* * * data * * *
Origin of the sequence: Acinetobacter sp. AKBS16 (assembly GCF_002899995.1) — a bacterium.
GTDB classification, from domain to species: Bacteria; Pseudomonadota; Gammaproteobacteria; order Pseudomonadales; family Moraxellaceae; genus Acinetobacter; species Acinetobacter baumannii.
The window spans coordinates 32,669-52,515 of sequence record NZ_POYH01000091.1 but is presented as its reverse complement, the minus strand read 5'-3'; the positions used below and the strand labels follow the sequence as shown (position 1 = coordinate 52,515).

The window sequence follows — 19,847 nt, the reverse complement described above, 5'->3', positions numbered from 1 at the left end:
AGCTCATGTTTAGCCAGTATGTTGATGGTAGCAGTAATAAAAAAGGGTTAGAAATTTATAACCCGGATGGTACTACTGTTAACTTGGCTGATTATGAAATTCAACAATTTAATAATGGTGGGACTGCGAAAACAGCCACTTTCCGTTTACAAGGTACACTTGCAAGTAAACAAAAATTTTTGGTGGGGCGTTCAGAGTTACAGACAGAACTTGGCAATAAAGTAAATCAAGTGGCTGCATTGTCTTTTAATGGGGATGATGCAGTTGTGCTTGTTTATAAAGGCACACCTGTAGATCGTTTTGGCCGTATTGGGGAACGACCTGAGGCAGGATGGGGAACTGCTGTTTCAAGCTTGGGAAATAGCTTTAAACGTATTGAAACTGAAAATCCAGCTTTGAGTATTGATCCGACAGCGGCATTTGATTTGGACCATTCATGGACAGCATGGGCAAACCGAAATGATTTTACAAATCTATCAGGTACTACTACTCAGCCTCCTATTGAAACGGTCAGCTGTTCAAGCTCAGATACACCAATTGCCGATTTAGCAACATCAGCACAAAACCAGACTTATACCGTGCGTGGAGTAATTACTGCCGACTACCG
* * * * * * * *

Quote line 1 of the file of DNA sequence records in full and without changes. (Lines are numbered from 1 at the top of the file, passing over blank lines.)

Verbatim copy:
Origin of the sequence: Acinetobacter sp. AKBS16 (assembly GCF_002899995.1) — a bacterium.